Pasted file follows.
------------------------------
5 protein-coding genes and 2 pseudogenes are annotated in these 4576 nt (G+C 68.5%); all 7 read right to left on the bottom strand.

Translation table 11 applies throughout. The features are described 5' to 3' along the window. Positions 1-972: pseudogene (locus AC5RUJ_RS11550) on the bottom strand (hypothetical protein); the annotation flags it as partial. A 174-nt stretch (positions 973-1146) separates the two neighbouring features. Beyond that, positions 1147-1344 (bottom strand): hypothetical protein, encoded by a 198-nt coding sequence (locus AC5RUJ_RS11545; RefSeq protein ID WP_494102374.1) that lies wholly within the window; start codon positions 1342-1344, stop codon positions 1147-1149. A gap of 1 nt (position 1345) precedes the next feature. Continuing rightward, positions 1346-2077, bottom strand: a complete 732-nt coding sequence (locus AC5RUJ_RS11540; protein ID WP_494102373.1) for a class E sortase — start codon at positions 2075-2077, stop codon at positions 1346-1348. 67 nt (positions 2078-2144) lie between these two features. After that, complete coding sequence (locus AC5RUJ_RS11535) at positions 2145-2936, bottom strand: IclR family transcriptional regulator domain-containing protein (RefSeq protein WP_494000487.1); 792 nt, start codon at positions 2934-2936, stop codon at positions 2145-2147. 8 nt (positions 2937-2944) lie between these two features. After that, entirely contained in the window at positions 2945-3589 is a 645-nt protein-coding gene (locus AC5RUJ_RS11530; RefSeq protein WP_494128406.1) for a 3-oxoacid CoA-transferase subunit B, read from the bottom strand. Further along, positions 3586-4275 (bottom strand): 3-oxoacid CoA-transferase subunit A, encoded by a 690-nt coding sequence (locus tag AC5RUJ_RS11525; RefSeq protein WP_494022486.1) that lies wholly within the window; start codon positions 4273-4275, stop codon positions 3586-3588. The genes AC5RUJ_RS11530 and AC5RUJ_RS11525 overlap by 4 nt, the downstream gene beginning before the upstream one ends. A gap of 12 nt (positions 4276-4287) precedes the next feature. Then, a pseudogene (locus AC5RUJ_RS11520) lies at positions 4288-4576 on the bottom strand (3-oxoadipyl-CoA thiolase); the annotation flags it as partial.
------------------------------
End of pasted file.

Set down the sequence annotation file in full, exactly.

5 protein-coding genes and 2 pseudogenes are annotated in these 4576 nt (G+C 68.5%); all 7 read right to left on the bottom strand.

Translation table 11 applies throughout. The features are described 5' to 3' along the window. Positions 1-972: pseudogene (locus AC5RUJ_RS11550) on the bottom strand (hypothetical protein); the annotation flags it as partial. A 174-nt stretch (positions 973-1146) separates the two neighbouring features. Beyond that, positions 1147-1344 (bottom strand): hypothetical protein, encoded by a 198-nt coding sequence (locus AC5RUJ_RS11545; RefSeq protein ID WP_494102374.1) that lies wholly within the window; start codon positions 1342-1344, stop codon positions 1147-1149. A gap of 1 nt (position 1345) precedes the next feature. Continuing rightward, positions 1346-2077, bottom strand: a complete 732-nt coding sequence (locus AC5RUJ_RS11540; protein ID WP_494102373.1) for a class E sortase — start codon at positions 2075-2077, stop codon at positions 1346-1348. 67 nt (positions 2078-2144) lie between these two features. After that, complete coding sequence (locus AC5RUJ_RS11535) at positions 2145-2936, bottom strand: IclR family transcriptional regulator domain-containing protein (RefSeq protein WP_494000487.1); 792 nt, start codon at positions 2934-2936, stop codon at positions 2145-2147. 8 nt (positions 2937-2944) lie between these two features. After that, entirely contained in the window at positions 2945-3589 is a 645-nt protein-coding gene (locus AC5RUJ_RS11530; RefSeq protein WP_494128406.1) for a 3-oxoacid CoA-transferase subunit B, read from the bottom strand. Further along, positions 3586-4275 (bottom strand): 3-oxoacid CoA-transferase subunit A, encoded by a 690-nt coding sequence (locus tag AC5RUJ_RS11525; RefSeq protein WP_494022486.1) that lies wholly within the window; start codon positions 4273-4275, stop codon positions 3586-3588. The genes AC5RUJ_RS11530 and AC5RUJ_RS11525 overlap by 4 nt, the downstream gene beginning before the upstream one ends. A gap of 12 nt (positions 4276-4287) precedes the next feature. Then, a pseudogene (locus AC5RUJ_RS11520) lies at positions 4288-4576 on the bottom strand (3-oxoadipyl-CoA thiolase); the annotation flags it as partial.